Collision with large comet caused ice age on Earth 13,000 years ago
Researchers have found evidence that a massive comet may have triggered significant climatic shifts on Earth 13,000 years ago.
LAWRENCE, KANSAS — Scientists have found evidence that a huge event may have caused a climate shift that affected the evolution of life on Earth.
Newsweek reports that according to a new two-part study published in the Journal of Geology, fragments of a large, disintegrating comet struck Earth and triggered a massive firestorm some 12,800 years ago.
The fires produced thick clouds of smoke and dust that covered the sky and cut off sunlight, causing the climate to cool rapidly and triggering a mini ice age.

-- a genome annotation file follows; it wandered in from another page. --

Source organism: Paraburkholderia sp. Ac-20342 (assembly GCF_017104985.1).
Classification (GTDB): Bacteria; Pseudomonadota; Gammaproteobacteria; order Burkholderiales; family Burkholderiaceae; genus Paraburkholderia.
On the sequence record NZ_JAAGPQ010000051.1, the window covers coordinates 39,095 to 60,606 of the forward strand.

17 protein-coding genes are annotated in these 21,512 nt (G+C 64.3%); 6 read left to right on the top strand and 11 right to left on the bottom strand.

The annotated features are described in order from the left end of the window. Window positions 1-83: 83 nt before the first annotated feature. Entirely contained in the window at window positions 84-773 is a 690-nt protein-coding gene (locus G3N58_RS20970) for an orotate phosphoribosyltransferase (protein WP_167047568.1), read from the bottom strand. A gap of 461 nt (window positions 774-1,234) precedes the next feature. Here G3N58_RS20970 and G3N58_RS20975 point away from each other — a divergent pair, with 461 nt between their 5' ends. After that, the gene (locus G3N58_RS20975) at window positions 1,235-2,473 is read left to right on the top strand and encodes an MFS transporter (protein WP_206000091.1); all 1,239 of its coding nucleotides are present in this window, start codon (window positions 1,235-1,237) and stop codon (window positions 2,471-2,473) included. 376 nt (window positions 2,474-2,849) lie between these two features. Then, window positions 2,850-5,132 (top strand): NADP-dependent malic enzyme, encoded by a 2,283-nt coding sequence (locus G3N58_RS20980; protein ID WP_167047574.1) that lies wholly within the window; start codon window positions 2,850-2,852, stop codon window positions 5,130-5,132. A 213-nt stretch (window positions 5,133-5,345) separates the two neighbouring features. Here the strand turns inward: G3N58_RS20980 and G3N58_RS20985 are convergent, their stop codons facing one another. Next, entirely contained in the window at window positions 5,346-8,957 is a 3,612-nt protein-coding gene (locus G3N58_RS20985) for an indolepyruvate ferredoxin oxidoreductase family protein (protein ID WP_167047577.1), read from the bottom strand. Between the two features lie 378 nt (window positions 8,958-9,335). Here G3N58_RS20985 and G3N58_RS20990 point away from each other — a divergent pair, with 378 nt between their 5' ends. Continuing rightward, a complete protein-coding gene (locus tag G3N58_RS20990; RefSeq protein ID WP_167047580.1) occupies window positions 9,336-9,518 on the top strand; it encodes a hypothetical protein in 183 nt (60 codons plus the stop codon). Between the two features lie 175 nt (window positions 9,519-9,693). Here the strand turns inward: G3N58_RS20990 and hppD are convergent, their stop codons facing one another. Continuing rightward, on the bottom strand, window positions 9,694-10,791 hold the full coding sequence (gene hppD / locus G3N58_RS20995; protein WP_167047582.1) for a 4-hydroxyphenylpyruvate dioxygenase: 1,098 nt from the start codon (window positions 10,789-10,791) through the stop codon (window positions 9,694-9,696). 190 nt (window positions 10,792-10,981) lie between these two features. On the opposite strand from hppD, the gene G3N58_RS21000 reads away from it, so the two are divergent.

The cold climate lasted for a thousand years, killing off plants and many large animal species, and causing human populations to decline.
Researchers came up with the impact theory after examining samples from 170 sites around the world, with chemical signatures indicating that 10% of the land surface was on fire.
Analysis of pollen levels also suggests that pine forests had burned off and been replaced by poplar trees, a species that grows in barren ground.
The theory is theorized to be the trigger event for the Younger Dryas period, a climate anomaly which saw gradual warming suddenly reverse.
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